The daughter of a pioneering aviator who served in World War I, Ervin’s family was posted at the US embassy in Ottawa, Canada, where her father, Lt. Col. Robert Gilpin Ervin, served as an American air attaché.

At 18, she joined the CRC, where she served as a mechanic and ambulance driver, ferrying wounded soldiers returning from Europe. One brother, Henry, was a pilot aboard the aircraft carrier USS Enterprise. He was shot down and lost in the Pacific.

Near the end of the war, Ervin transferred to Germany, where she ran a soldiers’ club outside of Munich. She noticed that black American soldiers were still required to enter the club at the back door. She put an end to it.

Upon here return to the US in 1947, Ervin attended secretarial school, worked for the Westover School in Connecticut, and the National Association of Independent Schools. She moved to Manchester in 1950.

Dexter Murray
91, Gloucester  |  US Navy Seabees, Boatswain's Mate 2nd Class

Born in his family’s Maplewood Avenue kitchen, Murray had three brothers and a sister. All four boys served in the war.

At 17, and eager to enlist in the Marines, color blindness sent him instead to the 13th Special Battalion of the Seabees where he handled munitions and resupplied combat troops in the Pacific. He earned a Bronze Star for his actions during the invasion of Guam.

After the war at 20, Murray met his future wife, Marion Hubbard, on a train ride to Boston. They married six years later, and have been together for 65 years. They have seven children.

Murray spent 15 years as a Gloucester police officer, as well as working as a quarryman, and for the United Engineers.

 

Michael Linquata
91, Gloucester  |  US Army, Private/Medic

After an early graduation from GHS in 1944, Linquata was drafted and sent to Europe to serve in the Army's 134th Combat Infantry in France and Germany, where he earned four Bronze Stars, the French National Legion of Honor, and a Presidential Unit Citation.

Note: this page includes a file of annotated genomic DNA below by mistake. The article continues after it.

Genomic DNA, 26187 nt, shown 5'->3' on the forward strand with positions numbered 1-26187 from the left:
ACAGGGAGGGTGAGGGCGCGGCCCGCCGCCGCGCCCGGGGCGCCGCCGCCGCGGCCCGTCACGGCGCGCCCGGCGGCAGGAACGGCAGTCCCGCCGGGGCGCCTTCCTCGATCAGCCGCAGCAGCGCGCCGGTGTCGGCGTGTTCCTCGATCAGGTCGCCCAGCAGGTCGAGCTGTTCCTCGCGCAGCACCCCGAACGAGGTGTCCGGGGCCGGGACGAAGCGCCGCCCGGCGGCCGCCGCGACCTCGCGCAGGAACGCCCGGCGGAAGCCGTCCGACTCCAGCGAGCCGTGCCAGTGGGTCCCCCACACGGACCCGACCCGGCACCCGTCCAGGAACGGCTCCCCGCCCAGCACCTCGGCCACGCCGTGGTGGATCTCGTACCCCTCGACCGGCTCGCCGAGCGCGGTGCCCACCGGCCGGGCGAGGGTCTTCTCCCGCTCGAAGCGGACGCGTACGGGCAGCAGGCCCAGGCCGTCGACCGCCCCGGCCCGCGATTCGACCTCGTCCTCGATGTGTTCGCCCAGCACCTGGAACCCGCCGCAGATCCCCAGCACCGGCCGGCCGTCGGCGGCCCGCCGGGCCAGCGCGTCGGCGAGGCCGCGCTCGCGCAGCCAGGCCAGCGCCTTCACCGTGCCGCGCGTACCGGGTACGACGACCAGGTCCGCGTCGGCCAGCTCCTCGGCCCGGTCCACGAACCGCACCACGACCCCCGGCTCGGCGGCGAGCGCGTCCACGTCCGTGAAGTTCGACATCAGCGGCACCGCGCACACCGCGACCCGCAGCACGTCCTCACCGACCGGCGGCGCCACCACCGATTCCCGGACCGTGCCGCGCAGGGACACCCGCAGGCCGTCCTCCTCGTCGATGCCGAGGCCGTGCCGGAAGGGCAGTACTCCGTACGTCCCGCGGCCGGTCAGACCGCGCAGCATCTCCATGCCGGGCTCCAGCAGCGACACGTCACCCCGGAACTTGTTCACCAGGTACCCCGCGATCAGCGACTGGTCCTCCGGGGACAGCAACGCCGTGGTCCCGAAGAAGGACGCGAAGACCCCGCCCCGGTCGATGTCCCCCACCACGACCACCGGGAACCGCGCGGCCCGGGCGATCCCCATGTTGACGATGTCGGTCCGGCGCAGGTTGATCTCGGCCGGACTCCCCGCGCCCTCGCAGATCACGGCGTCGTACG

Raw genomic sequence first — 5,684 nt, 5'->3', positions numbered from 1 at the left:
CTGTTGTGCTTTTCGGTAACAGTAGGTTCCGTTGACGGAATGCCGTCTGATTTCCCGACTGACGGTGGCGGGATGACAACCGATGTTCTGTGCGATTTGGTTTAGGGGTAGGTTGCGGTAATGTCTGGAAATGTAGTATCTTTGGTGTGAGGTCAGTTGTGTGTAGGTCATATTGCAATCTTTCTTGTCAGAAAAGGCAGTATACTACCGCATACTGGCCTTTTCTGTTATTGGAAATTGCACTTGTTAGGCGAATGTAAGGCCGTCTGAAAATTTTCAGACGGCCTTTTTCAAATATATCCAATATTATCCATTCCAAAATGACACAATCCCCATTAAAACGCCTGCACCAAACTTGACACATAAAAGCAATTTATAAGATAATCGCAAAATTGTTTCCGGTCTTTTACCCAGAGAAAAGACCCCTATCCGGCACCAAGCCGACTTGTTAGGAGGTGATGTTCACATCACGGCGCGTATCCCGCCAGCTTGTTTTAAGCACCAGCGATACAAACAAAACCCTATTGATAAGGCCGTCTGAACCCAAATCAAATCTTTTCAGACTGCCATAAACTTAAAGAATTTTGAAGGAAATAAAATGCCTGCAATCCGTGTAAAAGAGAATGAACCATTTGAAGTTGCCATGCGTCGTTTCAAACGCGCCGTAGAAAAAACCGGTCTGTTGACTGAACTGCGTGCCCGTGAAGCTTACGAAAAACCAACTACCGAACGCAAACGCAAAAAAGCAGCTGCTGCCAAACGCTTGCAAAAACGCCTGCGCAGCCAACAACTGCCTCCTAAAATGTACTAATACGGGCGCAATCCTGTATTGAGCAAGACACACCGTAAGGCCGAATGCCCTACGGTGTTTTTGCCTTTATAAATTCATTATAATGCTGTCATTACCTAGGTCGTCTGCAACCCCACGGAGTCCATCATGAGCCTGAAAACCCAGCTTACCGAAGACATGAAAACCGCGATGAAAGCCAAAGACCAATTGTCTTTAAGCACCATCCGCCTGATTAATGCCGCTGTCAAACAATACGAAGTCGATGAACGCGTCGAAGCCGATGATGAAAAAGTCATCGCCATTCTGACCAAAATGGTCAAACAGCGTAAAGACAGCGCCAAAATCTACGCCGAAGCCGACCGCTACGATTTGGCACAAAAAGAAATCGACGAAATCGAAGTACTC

In 1945, while tending to 20 wounded men after his unit evacuated, Linquata chose to surrender to German forces rather than risk losing his wounded comrades to mortar attacks. He remained a POW for three months in two different German stalags. When he was finally liberated, he had lost a third of his body weight, but his actions saved many of the men in his care.

After the war, Linquata returned to Gloucester and studied business at Suffolk University. He worked at his father's Progressive Fish Company, and opened the Gloucester House restaurant in 1958.

He married Lillian Ciulla and had four children. He was a driving force behind the creation of the Gloucester World War II Memorial on Kent Circle.

Dr. Hamer Lacy
91, Gloucester  |  US Navy, Gunner's Mate

Lacy enlisted in the Navy in 1942 at the age of 17. He was assigned to the destroyer USS Thorn and deployed, first to the Atlantic, and later to the Far East.

He returned home in 1946 to attend Boston University, first as an undergraduate, then as a medical student, carrying on the family tradition. His father, grandfather, and uncle were all doctors.

After completing his residency at Boston Children’s Hospital, his colleagues who had summer homes on Cape Ann encouraged him to set up his own practice as a pediatrician. He eventually served as chief of staff at Addison Gilbert Hospital, before retiring in 1993.

Lacy and his first wife, Marjorie, were married for over 50 years before she passed away. They had five children.

His war experience compelled him in later years to become a vocal peace activist, which is how he met his current wife of 12 years, Charlotte Sawyer Fish.

 

June Sullivan